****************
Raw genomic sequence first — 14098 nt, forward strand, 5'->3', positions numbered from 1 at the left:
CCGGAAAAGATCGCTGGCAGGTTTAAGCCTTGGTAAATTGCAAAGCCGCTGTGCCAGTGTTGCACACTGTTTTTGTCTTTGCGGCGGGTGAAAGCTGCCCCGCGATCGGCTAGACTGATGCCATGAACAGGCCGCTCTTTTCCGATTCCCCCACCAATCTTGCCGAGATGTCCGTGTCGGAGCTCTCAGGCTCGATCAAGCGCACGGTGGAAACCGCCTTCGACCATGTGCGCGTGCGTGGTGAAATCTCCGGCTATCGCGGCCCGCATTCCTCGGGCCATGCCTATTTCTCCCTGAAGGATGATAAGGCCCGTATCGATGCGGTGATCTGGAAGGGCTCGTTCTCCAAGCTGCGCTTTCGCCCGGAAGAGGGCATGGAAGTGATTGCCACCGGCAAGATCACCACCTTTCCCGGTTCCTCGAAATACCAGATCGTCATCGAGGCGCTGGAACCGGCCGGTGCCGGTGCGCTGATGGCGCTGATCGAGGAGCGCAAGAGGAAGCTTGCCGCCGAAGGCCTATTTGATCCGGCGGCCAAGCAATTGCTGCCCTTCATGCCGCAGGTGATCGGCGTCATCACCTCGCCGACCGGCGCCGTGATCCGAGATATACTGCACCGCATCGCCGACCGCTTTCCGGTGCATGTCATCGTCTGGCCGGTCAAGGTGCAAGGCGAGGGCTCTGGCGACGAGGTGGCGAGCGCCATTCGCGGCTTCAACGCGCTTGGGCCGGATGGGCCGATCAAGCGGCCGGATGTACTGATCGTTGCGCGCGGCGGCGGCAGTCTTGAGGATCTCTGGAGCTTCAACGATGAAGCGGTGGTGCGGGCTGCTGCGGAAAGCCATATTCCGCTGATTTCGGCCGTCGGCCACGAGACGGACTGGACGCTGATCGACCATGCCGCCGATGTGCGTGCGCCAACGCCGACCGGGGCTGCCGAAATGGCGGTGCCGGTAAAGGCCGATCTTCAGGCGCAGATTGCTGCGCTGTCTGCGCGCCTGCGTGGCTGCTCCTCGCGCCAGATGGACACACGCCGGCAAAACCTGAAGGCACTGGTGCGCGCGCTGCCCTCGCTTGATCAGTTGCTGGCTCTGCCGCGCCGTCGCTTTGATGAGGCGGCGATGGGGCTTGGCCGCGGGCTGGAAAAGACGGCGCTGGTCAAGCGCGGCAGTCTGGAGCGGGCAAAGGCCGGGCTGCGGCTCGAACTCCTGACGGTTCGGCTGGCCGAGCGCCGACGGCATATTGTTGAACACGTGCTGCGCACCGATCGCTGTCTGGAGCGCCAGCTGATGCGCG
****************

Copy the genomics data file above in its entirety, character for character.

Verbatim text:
Raw genomic sequence first — 14098 nt, forward strand, 5'->3', positions numbered from 1 at the left:
CCGGAAAAGATCGCTGGCAGGTTTAAGCCTTGGTAAATTGCAAAGCCGCTGTGCCAGTGTTGCACACTGTTTTTGTCTTTGCGGCGGGTGAAAGCTGCCCCGCGATCGGCTAGACTGATGCCATGAACAGGCCGCTCTTTTCCGATTCCCCCACCAATCTTGCCGAGATGTCCGTGTCGGAGCTCTCAGGCTCGATCAAGCGCACGGTGGAAACCGCCTTCGACCATGTGCGCGTGCGTGGTGAAATCTCCGGCTATCGCGGCCCGCATTCCTCGGGCCATGCCTATTTCTCCCTGAAGGATGATAAGGCCCGTATCGATGCGGTGATCTGGAAGGGCTCGTTCTCCAAGCTGCGCTTTCGCCCGGAAGAGGGCATGGAAGTGATTGCCACCGGCAAGATCACCACCTTTCCCGGTTCCTCGAAATACCAGATCGTCATCGAGGCGCTGGAACCGGCCGGTGCCGGTGCGCTGATGGCGCTGATCGAGGAGCGCAAGAGGAAGCTTGCCGCCGAAGGCCTATTTGATCCGGCGGCCAAGCAATTGCTGCCCTTCATGCCGCAGGTGATCGGCGTCATCACCTCGCCGACCGGCGCCGTGATCCGAGATATACTGCACCGCATCGCCGACCGCTTTCCGGTGCATGTCATCGTCTGGCCGGTCAAGGTGCAAGGCGAGGGCTCTGGCGACGAGGTGGCGAGCGCCATTCGCGGCTTCAACGCGCTTGGGCCGGATGGGCCGATCAAGCGGCCGGATGTACTGATCGTTGCGCGCGGCGGCGGCAGTCTTGAGGATCTCTGGAGCTTCAACGATGAAGCGGTGGTGCGGGCTGCTGCGGAAAGCCATATTCCGCTGATTTCGGCCGTCGGCCACGAGACGGACTGGACGCTGATCGACCATGCCGCCGATGTGCGTGCGCCAACGCCGACCGGGGCTGCCGAAATGGCGGTGCCGGTAAAGGCCGATCTTCAGGCGCAGATTGCTGCGCTGTCTGCGCGCCTGCGTGGCTGCTCCTCGCGCCAGATGGACACACGCCGGCAAAACCTGAAGGCACTGGTGCGCGCGCTGCCCTCGCTTGATCAGTTGCTGGCTCTGCCGCGCCGTCGCTTTGATGAGGCGGCGATGGGGCTTGGCCGCGGGCTGGAAAAGACGGCGCTGGTCAAGCGCGGCAGTCTGGAGCGGGCAAAGGCCGGGCTGCGGCTCGAACTCCTGACGGTTCGGCTGGCCGAGCGCCGACGGCATATTGTTGAACACGTGCTGCGCACCGATCGCTGTCTGGAGCGCCAGCTGATGCGCG